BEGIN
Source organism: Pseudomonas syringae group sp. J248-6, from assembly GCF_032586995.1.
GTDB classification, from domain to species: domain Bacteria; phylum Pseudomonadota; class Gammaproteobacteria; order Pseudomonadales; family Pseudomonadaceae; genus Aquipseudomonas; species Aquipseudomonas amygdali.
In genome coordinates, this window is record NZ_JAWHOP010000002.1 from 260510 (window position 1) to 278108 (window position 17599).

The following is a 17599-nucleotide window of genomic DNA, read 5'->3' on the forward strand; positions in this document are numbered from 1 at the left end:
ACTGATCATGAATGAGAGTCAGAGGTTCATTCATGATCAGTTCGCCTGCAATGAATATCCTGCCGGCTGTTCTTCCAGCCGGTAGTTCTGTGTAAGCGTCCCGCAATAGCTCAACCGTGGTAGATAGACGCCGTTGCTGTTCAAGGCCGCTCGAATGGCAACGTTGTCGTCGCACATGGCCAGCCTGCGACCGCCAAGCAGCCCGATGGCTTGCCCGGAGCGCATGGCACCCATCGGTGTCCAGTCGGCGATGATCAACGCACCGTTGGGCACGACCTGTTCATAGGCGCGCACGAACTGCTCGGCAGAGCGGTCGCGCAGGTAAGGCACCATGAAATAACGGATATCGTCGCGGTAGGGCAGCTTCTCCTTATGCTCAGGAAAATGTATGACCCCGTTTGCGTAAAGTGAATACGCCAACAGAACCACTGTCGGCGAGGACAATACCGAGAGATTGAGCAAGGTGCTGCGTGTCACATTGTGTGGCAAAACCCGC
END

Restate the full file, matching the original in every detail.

Source organism: Pseudomonas syringae group sp. J248-6, from assembly GCF_032586995.1.
GTDB classification, from domain to species: domain Bacteria; phylum Pseudomonadota; class Gammaproteobacteria; order Pseudomonadales; family Pseudomonadaceae; genus Aquipseudomonas; species Aquipseudomonas amygdali.
In genome coordinates, this window is record NZ_JAWHOP010000002.1 from 260510 (window position 1) to 278108 (window position 17599).

The following is a 17599-nucleotide window of genomic DNA, read 5'->3' on the forward strand; positions in this document are numbered from 1 at the left end:
ACTGATCATGAATGAGAGTCAGAGGTTCATTCATGATCAGTTCGCCTGCAATGAATATCCTGCCGGCTGTTCTTCCAGCCGGTAGTTCTGTGTAAGCGTCCCGCAATAGCTCAACCGTGGTAGATAGACGCCGTTGCTGTTCAAGGCCGCTCGAATGGCAACGTTGTCGTCGCACATGGCCAGCCTGCGACCGCCAAGCAGCCCGATGGCTTGCCCGGAGCGCATGGCACCCATCGGTGTCCAGTCGGCGATGATCAACGCACCGTTGGGCACGACCTGTTCATAGGCGCGCACGAACTGCTCGGCAGAGCGGTCGCGCAGGTAAGGCACCATGAAATAACGGATATCGTCGCGGTAGGGCAGCTTCTCCTTATGCTCAGGAAAATGTATGACCCCGTTTGCGTAAAGTGAATACGCCAACAGAACCACTGTCGGCGAGGACAATACCGAGAGATTGAGCAAGGTGCTGCGTGTCACATTGTGTGGCAAAACCCGC